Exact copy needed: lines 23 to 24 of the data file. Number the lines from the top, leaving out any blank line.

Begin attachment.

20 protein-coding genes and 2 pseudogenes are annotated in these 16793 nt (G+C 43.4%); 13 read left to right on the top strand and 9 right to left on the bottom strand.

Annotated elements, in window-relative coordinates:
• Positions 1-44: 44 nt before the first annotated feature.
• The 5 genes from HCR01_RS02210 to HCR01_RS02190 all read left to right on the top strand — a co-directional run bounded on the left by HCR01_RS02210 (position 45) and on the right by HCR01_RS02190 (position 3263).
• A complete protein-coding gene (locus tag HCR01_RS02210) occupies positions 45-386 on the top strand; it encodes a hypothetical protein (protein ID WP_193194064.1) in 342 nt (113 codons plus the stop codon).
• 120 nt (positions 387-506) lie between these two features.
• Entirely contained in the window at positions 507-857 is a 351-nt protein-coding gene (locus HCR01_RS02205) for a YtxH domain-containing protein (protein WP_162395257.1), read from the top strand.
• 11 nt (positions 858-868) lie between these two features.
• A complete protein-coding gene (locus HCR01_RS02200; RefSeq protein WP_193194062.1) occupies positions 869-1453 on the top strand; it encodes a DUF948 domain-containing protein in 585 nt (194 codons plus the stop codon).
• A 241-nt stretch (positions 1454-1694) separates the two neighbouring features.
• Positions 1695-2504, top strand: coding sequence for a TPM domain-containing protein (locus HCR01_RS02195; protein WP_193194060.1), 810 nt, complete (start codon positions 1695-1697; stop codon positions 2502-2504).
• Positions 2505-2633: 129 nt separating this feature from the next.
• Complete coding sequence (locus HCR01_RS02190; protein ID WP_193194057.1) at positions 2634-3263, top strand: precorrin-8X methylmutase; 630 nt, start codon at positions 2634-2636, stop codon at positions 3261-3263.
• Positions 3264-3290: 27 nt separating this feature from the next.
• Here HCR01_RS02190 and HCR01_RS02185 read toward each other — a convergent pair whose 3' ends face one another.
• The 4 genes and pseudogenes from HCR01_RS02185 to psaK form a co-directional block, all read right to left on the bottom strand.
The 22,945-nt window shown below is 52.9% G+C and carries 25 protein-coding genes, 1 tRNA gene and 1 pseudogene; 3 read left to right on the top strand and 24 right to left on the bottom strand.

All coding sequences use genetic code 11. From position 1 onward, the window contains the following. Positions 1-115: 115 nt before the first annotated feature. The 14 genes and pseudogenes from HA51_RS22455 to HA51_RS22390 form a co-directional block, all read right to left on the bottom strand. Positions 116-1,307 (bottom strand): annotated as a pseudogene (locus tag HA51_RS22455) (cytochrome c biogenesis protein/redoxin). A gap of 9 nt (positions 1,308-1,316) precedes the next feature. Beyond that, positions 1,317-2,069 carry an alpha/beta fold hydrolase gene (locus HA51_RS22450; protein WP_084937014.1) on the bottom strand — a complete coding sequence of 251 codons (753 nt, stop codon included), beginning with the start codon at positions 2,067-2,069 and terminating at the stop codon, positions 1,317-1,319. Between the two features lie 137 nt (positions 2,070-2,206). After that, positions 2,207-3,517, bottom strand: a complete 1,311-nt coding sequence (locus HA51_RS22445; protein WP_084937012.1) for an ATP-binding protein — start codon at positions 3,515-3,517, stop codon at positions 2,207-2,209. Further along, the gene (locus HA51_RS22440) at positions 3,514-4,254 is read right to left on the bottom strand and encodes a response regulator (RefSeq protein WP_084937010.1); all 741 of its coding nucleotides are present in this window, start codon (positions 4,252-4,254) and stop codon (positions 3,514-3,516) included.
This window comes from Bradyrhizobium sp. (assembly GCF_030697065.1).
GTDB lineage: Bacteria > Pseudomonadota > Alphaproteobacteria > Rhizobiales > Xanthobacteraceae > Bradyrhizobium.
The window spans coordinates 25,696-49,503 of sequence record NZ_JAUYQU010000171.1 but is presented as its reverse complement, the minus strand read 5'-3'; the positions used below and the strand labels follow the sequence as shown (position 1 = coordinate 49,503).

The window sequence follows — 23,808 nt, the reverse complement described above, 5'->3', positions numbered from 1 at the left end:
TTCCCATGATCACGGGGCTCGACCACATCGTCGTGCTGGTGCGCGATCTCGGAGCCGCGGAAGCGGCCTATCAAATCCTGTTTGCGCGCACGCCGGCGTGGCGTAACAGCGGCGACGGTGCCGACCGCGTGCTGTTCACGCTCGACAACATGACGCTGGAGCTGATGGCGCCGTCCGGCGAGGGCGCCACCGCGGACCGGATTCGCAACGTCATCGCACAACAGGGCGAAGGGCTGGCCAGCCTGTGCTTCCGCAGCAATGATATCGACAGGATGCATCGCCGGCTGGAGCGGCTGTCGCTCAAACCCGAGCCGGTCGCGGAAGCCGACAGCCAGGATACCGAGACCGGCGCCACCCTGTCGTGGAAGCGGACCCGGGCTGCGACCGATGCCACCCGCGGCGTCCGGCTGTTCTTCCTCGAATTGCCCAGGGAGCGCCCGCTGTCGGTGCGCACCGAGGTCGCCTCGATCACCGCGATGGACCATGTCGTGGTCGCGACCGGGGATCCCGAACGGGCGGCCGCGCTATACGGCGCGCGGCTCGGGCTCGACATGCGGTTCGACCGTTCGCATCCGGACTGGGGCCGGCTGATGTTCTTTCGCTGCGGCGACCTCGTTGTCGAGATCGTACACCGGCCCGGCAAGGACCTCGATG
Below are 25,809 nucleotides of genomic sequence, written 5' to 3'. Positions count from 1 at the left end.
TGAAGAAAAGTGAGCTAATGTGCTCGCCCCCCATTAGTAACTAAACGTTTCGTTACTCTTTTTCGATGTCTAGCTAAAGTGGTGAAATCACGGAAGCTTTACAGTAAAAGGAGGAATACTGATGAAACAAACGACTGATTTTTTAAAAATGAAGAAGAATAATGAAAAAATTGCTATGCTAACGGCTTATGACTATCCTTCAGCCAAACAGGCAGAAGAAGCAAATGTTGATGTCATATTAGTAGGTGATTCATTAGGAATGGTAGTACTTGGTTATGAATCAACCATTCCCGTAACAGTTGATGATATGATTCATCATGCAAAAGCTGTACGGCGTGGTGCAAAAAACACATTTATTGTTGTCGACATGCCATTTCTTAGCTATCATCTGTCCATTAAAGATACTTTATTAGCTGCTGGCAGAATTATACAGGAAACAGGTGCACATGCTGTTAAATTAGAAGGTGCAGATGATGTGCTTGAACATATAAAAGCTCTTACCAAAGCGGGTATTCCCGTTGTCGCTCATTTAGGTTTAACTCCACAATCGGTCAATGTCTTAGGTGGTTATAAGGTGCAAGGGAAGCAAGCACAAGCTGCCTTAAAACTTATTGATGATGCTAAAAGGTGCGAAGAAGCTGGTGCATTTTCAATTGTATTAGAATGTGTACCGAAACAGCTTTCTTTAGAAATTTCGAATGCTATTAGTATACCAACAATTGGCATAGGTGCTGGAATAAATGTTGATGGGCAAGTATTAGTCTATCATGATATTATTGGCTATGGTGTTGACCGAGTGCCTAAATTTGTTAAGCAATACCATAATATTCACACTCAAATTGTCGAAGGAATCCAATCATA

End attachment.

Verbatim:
TTCCCATGATCACGGGGCTCGACCACATCGTCGTGCTGGTGCGCGATCTCGGAGCCGCGGAAGCGGCCTATCAAATCCTGTTTGCGCGCACGCCGGCGTGGCGTAACAGCGGCGACGGTGCCGACCGCGTGCTGTTCACGCTCGACAACATGACGCTGGAGCTGATGGCGCCGTCCGGCGAGGGCGCCACCGCGGACCGGATTCGCAACGTCATCGCACAACAGGGCGAAGGGCTGGCCAGCCTGTGCTTCCGCAGCAATGATATCGACAGGATGCATCGCCGGCTGGAGCGGCTGTCGCTCAAACCCGAGCCGGTCGCGGAAGCCGACAGCCAGGATACCGAGACCGGCGCCACCCTGTCGTGGAAGCGGACCCGGGCTGCGACCGATGCCACCCGCGGCGTCCGGCTGTTCTTCCTCGAATTGCCCAGGGAGCGCCCGCTGTCGGTGCGCACCGAGGTCGCCTCGATCACCGCGATGGACCATGTCGTGGTCGCGACCGGGGATCCCGAACGGGCGGCCGCGCTATACGGCGCGCGGCTCGGGCTCGACATGCGGTTCGACCGTTCGCATCCGGACTGGGGCCGGCTGATGTTCTTTCGCTGCGGCGACCTCGTTGTCGAGATCGTACACCGGCCCGGCAAGGACCTCGATG
Below are 25,809 nucleotides of genomic sequence, written 5' to 3'. Positions count from 1 at the left end.